Art & Culture

Mexican art, history, culture and food visit Laredo

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Mexico is often considered one of the most beautiful countries in the world, with its wide range of landscapes, history and the cultures that form the basis of what the country is contributing to that. In addition, it is well known for its artistry and generations of traditions that are still practiced today. 

The 18th annual Sister City Festival at Sames Auto Arena is a slice of that world, brought to residents and visitors without the need for travel tickets or a tour of Mexico. It is also a small getaway for residents who may want to enjoy some Mexican food straight from Aguascalientes, Michoacan, Nuevo Leon and more. 

Between the first and the 18th celebration, much has changed for the festival. In 2002, it saw 48 vendors, and it was held at the former civic center a year afterwards. In 2005, there were 97 booths, and in 2006, 120 exhibits led to some overflowing into an outdoor tent. Since 2010, the now-named Sames Auto Arena facility became the site for the festival to host the growing number of vendors. 

That year, Elia Tovar Olvera traveled from San Miguel Allende, and she has been bringing her wares to the Sister City Festival every year since. Her booth showcased numerous handmade items including metalwork, ceramic, woodwork items and more. One coveted item was the volcanic stone molcahete, which she said is one way to step up the flavor of any sauce when compared to an electric blender. 

Olvera said the volcanic stone enhances the properties of herbs that bring out the flavor and encouraged everyone to learn the ways of the molcahete in lieu of a blender. Aside from her numerous cooking tools, a figure of Dia de los Muertos Frida Kahlo stood tall in the middle of her booth. This stood as a colorful focal point that showed off more and more of Olvera’s items.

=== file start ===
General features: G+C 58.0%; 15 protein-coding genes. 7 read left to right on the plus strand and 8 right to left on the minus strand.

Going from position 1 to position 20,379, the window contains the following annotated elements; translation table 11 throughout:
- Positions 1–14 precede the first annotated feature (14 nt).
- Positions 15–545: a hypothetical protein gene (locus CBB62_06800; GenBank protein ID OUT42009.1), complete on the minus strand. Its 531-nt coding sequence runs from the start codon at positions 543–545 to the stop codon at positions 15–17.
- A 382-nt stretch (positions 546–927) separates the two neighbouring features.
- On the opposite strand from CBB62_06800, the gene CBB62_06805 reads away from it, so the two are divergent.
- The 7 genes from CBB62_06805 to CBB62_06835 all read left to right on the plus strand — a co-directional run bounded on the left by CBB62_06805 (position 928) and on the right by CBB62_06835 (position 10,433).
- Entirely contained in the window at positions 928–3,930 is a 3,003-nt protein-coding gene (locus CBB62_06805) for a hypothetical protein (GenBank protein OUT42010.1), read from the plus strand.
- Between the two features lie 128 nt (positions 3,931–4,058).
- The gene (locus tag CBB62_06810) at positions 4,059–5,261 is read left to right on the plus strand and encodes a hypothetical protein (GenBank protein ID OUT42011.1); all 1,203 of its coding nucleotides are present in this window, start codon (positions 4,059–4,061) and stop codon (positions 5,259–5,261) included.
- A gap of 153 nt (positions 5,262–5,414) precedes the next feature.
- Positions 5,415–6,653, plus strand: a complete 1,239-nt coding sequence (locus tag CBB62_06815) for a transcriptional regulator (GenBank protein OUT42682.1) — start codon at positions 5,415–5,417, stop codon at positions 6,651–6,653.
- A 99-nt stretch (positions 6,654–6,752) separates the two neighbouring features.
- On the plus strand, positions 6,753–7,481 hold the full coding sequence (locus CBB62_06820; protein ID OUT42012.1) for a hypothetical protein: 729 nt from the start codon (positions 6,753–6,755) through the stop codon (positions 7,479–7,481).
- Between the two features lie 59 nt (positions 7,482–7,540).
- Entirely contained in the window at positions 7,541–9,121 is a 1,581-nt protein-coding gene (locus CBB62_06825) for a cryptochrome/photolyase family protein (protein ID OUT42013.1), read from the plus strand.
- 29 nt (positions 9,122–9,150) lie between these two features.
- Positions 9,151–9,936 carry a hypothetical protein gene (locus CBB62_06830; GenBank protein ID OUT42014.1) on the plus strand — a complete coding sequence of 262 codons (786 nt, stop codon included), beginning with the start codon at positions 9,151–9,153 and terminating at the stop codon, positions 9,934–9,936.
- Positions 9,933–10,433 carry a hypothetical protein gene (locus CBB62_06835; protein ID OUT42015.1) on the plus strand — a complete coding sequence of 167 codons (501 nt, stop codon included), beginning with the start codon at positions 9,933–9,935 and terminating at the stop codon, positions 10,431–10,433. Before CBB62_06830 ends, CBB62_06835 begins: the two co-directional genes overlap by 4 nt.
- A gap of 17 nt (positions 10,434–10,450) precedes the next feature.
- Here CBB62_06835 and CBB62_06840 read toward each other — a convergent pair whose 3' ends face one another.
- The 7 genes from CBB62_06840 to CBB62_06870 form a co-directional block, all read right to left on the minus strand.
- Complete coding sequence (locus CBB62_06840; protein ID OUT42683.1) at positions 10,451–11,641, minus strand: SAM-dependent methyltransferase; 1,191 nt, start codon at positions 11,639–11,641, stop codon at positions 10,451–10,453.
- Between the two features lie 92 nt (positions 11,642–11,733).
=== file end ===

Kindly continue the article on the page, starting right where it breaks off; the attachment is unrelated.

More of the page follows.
Juan Gabriel Aguilera Delgadillo from Aguascalientes said he and his wife traveled to the festival to show off their handmade leather and stitched goods. These included satchels, sandals, keychains and other accessories. For over eight years, the couple has worked on embroidering using Pita fiber that results in intricate designs on their finished goods. 


Showing off his wife’s work, a leather sandal was adorned with a flower design. Delgadillo emphasized the fact that there was no start or endpoint in the design, showing that it was handcrafted. He believes the dedication in creating the handcrafted items ultimately leads to a greater appreciation for the goods made, by both the creator and the shopper. 

In 2019, over 25,000 attendees were recorded during the three-day event, with the Laredo Convention and Visitors Bureau expecting to either meet or break that record in 2022. Aileen Ramos, Director of the CVB, said the initial line at the door in the morning was a strong sign of the increased demand for the festival. Furthermore, the upbeat energy was on display as residents sat to watch the “Danza de los Viejitos” eat from the booths, shop for a new outfit or a home decoration. 

Attendee and renowned personality Sammy the House was walking through the aisles, mesmerized by the work on display and the crafts made in front of his eyes. He lauded the accessibility to the event, as parking, entry and browsing were free.

An example of browsing was a woodworker who — using his hands and feet — created a wooden molinillo in the middle of the festival. These handcrafted items are a staple of the festival and Mexican culture, and they are a component of why both Sammy and his wife visit the festival each year. 

“I really like Mexican candy. I really, really like Mexican candy. I probably should stay away from them,” he said. “I like a lot of the Dia de los Muertos stuff. I like a lot of the indigenous stuff. I like to see stuff from the motherland, stuff that comes directly from the motherland. This gentleman was here working with his feet and his hands, it was cool to see that. It’s cool that these things aren’t lost.” 

He also encouraged locals to get out of the house and visit the festival for its cultural, social and historical roots. Sammy the House added that it’s important to remember those who have constantly worked with their hands and continue to create their art through the modern times of machination and assembly-line work. 

“These people have work ethic, they are making things — real nice things — and this is stuff that you would be like, ‘Oh this is cute, I saw it online.’ Nah, you got to see this from the people that make it,” he said. 

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